Acting upon a resolution of the OAU at its summit in Ouagadougou last year, the debates at TICAD II in Tokyo, and many bilateral discussions in recent months, UNAIDS and its seven Cosponsors - the World Bank, UNICEF, WHO, UNESCO, UNDP, UNFPA, and UNDCP - have recently come together in an International Partnership against HIV/AIDS in Africa. All have pledged to work harder, in a more coordinated fashion, with each other and with you, to combat AIDS in Africa.

The vision of such a Partnership would be to ensure that within the next five years, the majority of African countries are implementing large-scale AIDS programs that reduce dramatically the number of new infections, provide care for those already infected, and help to mitigate the impact of the epidemic on individuals, families, communities and nations as a whole.

What are the key features of such a partnership? (1) actions to raise high level political support for intensified national AIDS programs; (2) develop strong national action plans; (3) mobilize greatly increased financial resources for these plans; and (4) develop strong country-based and regional technical platforms to assist program design and implementation.

To be effective, such an international partnership against HIV/AIDS needs to go beyond African governments and UN agencies, to include the NGOs, the private sector, and the international donor community.

Much work needs to be done in the coming months to further develop the partnership and the ownership. But without strong action on the part of everybody in this room, the partnership cannot succeed. As the paper prepared for this meeting says, it is you who must set the agenda for African development. And that agenda must prominently include AIDS.

International development organizations have told us that they, too are ready to be part of the Partnership against HIV/AIDS in Africa.

I am not standing here today to make promises about what we can achieve in fighting the terrible AIDS epidemic.

What I am committing today is to working with you as key partners against HIV/AIDS. Mr Chairperson, Ladies and Gentlemen, AIDS is not just another new problem that the world, including Africa, is facing. It is severely undermining development, with millions of lives in the balance. It is becoming a true "development emergency" for Africa. The time for action to confront this emergency is now. AIDS must become everybody's business. We need a broad coalition if we are to succeed. We are ready to join this coalition with you. Let us begin immediately so we can win this fight.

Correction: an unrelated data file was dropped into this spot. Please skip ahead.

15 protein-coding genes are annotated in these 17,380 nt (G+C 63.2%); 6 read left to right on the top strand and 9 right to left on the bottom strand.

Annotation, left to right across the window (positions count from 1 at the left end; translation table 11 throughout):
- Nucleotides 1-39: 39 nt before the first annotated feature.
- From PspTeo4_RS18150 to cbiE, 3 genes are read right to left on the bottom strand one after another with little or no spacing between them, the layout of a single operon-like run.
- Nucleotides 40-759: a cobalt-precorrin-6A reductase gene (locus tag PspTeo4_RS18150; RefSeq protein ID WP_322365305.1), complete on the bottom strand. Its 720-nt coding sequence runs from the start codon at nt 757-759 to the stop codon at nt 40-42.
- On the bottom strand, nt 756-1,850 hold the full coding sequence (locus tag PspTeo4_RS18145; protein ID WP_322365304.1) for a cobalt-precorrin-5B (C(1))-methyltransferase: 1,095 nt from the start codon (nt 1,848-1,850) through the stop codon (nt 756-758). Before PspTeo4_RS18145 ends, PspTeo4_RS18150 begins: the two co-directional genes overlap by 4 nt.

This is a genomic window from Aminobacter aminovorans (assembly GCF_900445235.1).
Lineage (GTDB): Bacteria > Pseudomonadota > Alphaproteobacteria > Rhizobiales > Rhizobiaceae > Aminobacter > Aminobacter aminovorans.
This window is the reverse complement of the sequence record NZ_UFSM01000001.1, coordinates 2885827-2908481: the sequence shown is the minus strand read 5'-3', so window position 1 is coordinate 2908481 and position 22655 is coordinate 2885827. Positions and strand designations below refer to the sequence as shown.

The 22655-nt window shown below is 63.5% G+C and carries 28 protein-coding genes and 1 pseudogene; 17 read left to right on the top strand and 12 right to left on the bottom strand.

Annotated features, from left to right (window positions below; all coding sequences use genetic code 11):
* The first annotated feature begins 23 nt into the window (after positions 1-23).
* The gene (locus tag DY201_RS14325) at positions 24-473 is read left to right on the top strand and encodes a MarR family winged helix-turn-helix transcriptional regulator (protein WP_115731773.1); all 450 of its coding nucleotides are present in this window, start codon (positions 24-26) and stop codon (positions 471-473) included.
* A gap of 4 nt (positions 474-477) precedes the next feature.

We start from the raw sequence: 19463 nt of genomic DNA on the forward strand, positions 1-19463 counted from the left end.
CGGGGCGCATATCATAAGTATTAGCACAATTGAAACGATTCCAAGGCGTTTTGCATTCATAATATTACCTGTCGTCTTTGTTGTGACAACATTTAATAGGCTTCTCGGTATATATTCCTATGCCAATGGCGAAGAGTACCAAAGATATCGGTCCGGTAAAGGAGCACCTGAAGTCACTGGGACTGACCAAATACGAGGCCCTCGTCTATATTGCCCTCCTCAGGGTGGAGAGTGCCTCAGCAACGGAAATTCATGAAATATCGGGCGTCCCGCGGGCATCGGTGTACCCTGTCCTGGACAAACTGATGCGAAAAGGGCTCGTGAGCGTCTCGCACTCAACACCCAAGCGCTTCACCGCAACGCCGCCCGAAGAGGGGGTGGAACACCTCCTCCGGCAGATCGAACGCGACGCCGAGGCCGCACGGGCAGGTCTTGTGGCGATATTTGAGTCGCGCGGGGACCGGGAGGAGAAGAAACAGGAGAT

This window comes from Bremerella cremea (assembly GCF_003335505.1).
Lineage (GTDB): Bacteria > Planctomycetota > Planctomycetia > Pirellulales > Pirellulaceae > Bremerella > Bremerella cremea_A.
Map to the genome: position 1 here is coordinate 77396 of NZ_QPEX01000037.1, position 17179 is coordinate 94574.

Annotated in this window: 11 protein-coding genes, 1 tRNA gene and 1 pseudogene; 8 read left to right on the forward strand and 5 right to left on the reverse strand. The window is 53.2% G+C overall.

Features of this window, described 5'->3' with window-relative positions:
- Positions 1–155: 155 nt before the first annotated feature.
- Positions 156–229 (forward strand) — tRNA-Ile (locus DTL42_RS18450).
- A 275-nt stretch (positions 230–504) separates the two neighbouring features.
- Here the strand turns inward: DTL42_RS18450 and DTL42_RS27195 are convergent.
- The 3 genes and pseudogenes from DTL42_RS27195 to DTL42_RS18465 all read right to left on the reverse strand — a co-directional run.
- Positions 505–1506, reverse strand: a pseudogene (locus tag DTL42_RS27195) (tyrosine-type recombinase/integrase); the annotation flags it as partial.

Thank you.

Excerpt from a posting to
To read previous postings from the forum visit:

Hivnet also hosts other forums on HIV/AIDS, including AF-AIDS (

For an extended background article on the issue, see John B. Judis, K St. Gore, in The American Prospect for July-August 1999 (

AIDS Activists confront VP on African drug policy
Thursday June 17, 1999 , Manchester NH

AIDS activists took over Vice President Al Gore's second campaign stop this morning in Manchester, New Hampshire. The activists were protesting Gore's instrumental role in preventing AIDS medications from reaching people in developing countries, including South Africa and Thailand.

Five protesters, organized by the local chapter of AIDS Drugs for Africa, disrupted Gore's campaign speech with noisemakers, chants and banners reading "GORE'S GREED KILLS: AFRICA NEEDS AIDS DRUGS." They were seated directly behind Gore in the audience of 300 in the Hesser College Gym.

"After our protest, Gore said AIDS drugs for Africa are very important. Yet, he is personally standing in the way of cheap, life-saving treatment for Africans with HIV", said Moshe Mizrahi, a protester. "I guess Gore does have strong family values after all; he has family ties to the pharmaceutical lobby and he's killing people on their behalf."

Gore's domestic policy advisor, David Beier, is the former head lobbyist for Genetech, a major U.S. pharmaceutical company. Tony Podesta, top Gore advisor and brother of Clinton's chief of staff, is currently the contracted lobbyist for PhARMA (Pharmaceutical Manufacturer's Association) and most other U.S. drug interests. Tom Downey, close Gore associate and former congressman, lobbies for Merck pharmaceuticals. Gore fundraiser Peter Knight is a former Schering-Plough lobbyist.

Gore has vehemently opposed the practice of "compulsory licensing", which allows local companies to produce cheap, generic AIDS drugs. He has threatened sanctions against the South African government unless President Thabo Mbeki calls a halt to generic drug production. Compulsory licensing is legal under current international trade agreements, and provides royalties to patent owners. AIDS medications would be available at 10% of their American price.

Currently, 22.5 million Africans are HIV-positive, including up to 26% of young adults, and totaling 67% of the world's HIV+ population. Virtually all are poor and unable to afford treatment at American prices. Most AIDS deaths in developing countries result from lack of access to drugs for treatable infections. Average income in South Africa is $2,600/year, and name-brand AIDS drugs cost around $12,000/year.

Pharmaceutical companies based in the U.S., long under attack for price-gouging at the expense of human lives, have claimed that the high cost of treatment reflects their production expenses. These companies stand to lose credibility as generic drug licensing exposes the true low cost of AIDS drug production; which may prevent them from continuing to drastically overcharge in first-world markets.

"Gore's abuse of power is a campaign issue," said Anna Janssen, a local AIDS activist. "He's taken a position, for the sake of earning points with lobbyists, that absolutely guarantees millions of deaths. Now he wants us to place our fate in his hands as President. Personally, I don't dare."

Local chapters of AIDS Drugs For Africa have vowed to confront Gore at every campaign stop.

Contacts : John Riley Email:

This material is being reposted for wider distribution by the Africa Policy Information Center (APIC). APIC's primary objective is to widen the policy debate in the United States around African issues and the U.S. role in Africa, by concentrating on providing accessible policy-relevant information and analysis usable by a wide range of groups and individuals.